Visual spatial attention

Visual spatial attention is a form of visual attention that involves directing attention to a location in space. Similar to its temporal counterpart visual temporal attention, these attention modules have been widely implemented in video analytics in computer vision to provide enhanced performance and human interpretable explanation[1][2][3] of deep learning models.

Spatial attention allows humans to selectively process visual information through prioritization of an area within the visual field. A region of space within the visual field is selected for attention and the information within this region then receives further processing. Research shows that when spatial attention is evoked, an observer is typically faster and more accurate at detecting a target that appears in an expected location compared to an unexpected location.[4] Attention is guided even more quickly to unexpected locations, when these locations are made salient by external visual inputs (such as a sudden flash). According to the V1 Saliency Hypothesis, the human primary visual cortex plays a critical role for such an exogenous attentional guidance.[5]

Spatial attention is distinctive from other forms of visual attention such as object-based attention and feature-based attention.[6] These other forms of visual attention select an entire object or a specific feature of an object regardless of its location, whereas spatial attention selects a specific region of space and the objects and features within that region are processed.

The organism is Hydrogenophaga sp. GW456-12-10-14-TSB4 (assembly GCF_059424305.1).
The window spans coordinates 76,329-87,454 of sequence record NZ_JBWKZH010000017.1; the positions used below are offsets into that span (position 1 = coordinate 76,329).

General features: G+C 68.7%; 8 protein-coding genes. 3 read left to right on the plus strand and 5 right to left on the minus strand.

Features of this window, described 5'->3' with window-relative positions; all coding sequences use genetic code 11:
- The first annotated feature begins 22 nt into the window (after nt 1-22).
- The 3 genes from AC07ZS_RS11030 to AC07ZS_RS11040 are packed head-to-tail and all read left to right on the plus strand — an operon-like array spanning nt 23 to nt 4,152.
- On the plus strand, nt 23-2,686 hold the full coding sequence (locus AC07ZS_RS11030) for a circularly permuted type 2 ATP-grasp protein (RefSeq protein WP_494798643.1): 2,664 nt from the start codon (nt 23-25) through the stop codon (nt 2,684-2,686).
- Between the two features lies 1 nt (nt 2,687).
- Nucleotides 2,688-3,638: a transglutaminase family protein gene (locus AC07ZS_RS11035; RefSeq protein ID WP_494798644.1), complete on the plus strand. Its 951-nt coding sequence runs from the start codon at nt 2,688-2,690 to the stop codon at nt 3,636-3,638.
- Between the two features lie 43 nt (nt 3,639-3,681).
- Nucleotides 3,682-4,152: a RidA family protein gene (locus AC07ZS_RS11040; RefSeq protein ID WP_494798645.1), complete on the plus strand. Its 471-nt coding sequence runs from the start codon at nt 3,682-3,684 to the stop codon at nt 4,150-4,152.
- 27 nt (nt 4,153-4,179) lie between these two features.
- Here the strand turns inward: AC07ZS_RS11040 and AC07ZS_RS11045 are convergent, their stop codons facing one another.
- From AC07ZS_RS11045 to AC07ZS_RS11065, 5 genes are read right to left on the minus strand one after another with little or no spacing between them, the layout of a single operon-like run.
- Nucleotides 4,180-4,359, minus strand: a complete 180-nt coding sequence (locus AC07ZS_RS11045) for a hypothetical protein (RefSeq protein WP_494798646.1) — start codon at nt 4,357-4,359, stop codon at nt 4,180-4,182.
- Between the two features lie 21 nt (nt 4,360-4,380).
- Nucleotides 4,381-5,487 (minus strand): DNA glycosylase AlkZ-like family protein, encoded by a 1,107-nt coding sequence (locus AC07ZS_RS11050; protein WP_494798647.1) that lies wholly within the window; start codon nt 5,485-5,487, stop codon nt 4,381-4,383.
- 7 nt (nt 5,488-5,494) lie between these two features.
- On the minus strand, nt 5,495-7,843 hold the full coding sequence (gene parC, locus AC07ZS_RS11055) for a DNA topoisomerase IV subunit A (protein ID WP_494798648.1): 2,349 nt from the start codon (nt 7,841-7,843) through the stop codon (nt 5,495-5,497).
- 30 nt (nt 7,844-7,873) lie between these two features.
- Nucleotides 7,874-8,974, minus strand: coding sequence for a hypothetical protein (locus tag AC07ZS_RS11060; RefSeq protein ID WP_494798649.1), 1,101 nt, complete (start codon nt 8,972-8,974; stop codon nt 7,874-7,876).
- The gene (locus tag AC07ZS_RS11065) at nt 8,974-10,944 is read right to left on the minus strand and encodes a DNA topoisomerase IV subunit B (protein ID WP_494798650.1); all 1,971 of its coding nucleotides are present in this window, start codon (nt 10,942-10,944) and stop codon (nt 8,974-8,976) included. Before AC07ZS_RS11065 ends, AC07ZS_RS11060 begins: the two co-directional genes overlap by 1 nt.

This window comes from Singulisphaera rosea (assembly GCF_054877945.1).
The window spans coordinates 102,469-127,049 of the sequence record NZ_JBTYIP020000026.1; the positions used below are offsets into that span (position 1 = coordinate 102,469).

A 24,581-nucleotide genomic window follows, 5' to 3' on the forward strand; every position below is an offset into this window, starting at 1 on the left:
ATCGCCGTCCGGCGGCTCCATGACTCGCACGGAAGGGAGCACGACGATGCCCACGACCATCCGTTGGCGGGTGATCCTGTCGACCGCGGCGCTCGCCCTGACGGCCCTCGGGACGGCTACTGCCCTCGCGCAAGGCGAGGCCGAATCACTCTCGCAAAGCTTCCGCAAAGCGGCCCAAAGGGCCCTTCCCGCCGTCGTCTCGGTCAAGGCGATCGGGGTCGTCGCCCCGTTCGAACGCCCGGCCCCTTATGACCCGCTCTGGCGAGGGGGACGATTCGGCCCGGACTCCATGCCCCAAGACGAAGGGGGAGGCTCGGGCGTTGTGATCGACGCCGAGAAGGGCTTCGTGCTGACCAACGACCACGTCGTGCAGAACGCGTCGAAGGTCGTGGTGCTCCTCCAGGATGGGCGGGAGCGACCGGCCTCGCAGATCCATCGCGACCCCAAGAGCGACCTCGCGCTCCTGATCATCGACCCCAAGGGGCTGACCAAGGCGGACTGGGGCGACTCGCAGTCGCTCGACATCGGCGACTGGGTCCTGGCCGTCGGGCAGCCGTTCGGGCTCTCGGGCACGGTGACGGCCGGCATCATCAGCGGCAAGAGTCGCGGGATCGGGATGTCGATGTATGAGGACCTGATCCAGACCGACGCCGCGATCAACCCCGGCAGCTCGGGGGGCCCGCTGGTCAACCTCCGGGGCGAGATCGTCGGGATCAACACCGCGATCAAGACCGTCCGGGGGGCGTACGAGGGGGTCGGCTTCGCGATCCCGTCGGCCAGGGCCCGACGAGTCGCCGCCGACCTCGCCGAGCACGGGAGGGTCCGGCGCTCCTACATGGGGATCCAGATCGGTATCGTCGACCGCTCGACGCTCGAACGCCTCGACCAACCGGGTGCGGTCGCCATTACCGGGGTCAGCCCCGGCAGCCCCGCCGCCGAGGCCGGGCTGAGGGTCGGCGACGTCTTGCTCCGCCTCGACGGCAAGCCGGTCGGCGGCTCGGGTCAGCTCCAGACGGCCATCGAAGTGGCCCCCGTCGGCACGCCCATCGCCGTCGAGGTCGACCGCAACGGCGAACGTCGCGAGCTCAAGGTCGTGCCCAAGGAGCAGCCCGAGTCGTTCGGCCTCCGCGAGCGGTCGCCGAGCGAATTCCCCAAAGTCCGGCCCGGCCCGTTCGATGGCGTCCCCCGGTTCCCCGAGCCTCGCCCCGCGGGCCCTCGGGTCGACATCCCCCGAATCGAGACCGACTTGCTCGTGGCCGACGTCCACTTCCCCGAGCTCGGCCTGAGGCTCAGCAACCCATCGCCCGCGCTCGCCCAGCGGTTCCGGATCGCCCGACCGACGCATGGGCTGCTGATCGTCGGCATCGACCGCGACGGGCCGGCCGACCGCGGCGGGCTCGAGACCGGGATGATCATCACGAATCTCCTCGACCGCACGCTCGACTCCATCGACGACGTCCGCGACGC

Measures of visual spatial attentionEdit

Spatial cueing experimentsEdit

A key property of visual attention is that attention can be selected based on spatial location and spatial cueing experiments have been used to assess this type of selection. In Posner's cueing paradigm,[4] the task was to detect a target that could be presented in one of two locations and respond as quickly as possible. At the start of each trial, a cue is presented that either indicates the location of the target (valid cue) or indicates the incorrect location thus misdirecting the observer (invalid cue). In addition, on some trials there is no information given about the location of the target, as no cue is presented (neutral trials). Two distinct cues were used; the cue was either a peripheral ‘flicker’ around the target's location (peripheral cue) or the cue was centrally displayed as a symbol, such as an arrow pointing to the location of the target (central cue). Observers are faster and more accurate at detecting and recognising a target if the location of the target is known in advance.[4][7] Furthermore, misinforming subjects about the location of the target leads to slower reaction times and poorer accuracy relative to performance when no information about the location of the target is given.[4][7]